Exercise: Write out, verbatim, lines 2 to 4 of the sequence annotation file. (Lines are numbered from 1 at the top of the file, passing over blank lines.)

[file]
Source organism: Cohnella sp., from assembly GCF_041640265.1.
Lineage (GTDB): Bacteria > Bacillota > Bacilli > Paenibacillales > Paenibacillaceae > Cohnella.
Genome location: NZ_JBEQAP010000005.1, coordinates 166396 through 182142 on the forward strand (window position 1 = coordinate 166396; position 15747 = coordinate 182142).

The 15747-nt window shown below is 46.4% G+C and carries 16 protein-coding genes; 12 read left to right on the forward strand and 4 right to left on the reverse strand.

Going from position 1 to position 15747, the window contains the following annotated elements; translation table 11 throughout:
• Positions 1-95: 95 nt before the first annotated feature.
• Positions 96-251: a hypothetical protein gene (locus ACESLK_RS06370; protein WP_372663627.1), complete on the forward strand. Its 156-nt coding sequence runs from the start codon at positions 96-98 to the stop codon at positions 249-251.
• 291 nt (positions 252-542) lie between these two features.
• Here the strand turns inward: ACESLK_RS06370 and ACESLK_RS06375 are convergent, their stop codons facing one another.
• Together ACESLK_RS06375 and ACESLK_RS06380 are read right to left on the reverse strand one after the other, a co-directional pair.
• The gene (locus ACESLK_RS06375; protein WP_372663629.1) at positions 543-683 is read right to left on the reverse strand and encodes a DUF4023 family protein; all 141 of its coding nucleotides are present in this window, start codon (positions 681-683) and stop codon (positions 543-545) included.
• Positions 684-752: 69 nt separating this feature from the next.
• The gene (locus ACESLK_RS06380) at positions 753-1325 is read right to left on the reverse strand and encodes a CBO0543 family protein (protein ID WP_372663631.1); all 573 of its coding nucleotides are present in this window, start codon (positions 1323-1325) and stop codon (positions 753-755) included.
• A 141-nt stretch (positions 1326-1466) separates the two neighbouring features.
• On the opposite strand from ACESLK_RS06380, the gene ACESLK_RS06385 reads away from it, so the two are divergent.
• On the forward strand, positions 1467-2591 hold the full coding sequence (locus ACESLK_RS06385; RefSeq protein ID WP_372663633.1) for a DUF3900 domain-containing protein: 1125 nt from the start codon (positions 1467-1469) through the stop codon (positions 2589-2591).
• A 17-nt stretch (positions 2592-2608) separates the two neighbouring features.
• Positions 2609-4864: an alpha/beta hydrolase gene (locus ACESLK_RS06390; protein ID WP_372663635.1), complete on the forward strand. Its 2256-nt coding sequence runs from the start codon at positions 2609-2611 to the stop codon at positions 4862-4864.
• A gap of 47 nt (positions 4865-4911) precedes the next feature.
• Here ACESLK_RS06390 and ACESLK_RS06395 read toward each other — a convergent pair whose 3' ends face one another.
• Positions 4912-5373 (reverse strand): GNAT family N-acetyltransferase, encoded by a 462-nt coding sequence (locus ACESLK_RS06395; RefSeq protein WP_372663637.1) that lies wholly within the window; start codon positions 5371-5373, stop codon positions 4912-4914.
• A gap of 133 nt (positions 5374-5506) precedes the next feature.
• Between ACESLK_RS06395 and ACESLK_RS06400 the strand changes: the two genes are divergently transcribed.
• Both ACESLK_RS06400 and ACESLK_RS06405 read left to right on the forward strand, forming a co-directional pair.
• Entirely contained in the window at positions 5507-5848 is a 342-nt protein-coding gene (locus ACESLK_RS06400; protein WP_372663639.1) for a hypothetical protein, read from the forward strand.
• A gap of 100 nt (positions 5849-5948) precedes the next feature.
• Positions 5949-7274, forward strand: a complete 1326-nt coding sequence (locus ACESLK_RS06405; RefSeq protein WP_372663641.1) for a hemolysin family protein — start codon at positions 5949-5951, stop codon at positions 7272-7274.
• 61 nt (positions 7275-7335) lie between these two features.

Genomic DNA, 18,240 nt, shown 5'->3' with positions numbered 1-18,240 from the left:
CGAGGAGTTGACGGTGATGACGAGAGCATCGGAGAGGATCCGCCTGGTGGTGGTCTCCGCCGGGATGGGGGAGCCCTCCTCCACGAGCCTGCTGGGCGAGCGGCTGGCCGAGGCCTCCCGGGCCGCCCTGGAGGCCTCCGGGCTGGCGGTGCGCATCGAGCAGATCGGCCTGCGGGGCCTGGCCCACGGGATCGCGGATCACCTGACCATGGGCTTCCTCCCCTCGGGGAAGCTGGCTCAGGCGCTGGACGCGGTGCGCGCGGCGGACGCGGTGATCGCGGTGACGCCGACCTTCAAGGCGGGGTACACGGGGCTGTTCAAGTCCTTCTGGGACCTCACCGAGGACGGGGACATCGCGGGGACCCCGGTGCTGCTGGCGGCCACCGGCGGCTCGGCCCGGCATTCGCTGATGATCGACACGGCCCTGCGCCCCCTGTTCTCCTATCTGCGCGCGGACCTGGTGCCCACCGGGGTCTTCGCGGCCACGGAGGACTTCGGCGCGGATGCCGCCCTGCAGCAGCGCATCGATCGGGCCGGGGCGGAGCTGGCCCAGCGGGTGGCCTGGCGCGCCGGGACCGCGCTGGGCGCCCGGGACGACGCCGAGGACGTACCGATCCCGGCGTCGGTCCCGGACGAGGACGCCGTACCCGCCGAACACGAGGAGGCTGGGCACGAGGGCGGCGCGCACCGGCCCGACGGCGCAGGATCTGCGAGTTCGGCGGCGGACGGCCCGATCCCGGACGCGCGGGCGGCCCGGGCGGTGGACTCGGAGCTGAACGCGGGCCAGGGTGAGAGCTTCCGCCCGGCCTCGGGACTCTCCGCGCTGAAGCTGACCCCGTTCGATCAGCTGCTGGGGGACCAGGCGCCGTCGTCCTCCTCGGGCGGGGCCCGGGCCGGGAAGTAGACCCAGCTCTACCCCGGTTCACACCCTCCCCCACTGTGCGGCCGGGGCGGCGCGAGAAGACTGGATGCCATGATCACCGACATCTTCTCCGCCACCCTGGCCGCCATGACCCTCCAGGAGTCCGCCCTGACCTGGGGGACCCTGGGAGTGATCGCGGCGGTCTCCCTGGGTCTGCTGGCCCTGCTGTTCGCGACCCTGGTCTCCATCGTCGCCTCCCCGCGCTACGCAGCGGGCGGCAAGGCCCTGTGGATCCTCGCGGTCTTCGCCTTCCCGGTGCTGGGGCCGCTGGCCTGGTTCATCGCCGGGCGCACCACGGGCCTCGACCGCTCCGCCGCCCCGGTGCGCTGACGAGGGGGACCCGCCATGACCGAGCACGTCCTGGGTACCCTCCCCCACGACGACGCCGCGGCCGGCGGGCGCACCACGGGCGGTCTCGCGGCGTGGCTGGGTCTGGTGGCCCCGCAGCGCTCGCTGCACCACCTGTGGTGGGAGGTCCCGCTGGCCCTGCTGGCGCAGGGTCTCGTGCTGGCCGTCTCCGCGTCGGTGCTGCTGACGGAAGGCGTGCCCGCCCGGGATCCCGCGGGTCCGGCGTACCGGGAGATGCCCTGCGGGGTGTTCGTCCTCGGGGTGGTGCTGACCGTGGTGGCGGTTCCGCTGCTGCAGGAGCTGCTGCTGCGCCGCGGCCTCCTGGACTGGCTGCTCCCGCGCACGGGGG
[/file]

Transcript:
Lineage (GTDB): Bacteria > Bacillota > Bacilli > Paenibacillales > Paenibacillaceae > Cohnella.
Genome location: NZ_JBEQAP010000005.1, coordinates 166396 through 182142 on the forward strand (window position 1 = coordinate 166396; position 15747 = coordinate 182142).

The 15747-nt window shown below is 46.4% G+C and carries 16 protein-coding genes; 12 read left to right on the forward strand and 4 right to left on the reverse strand.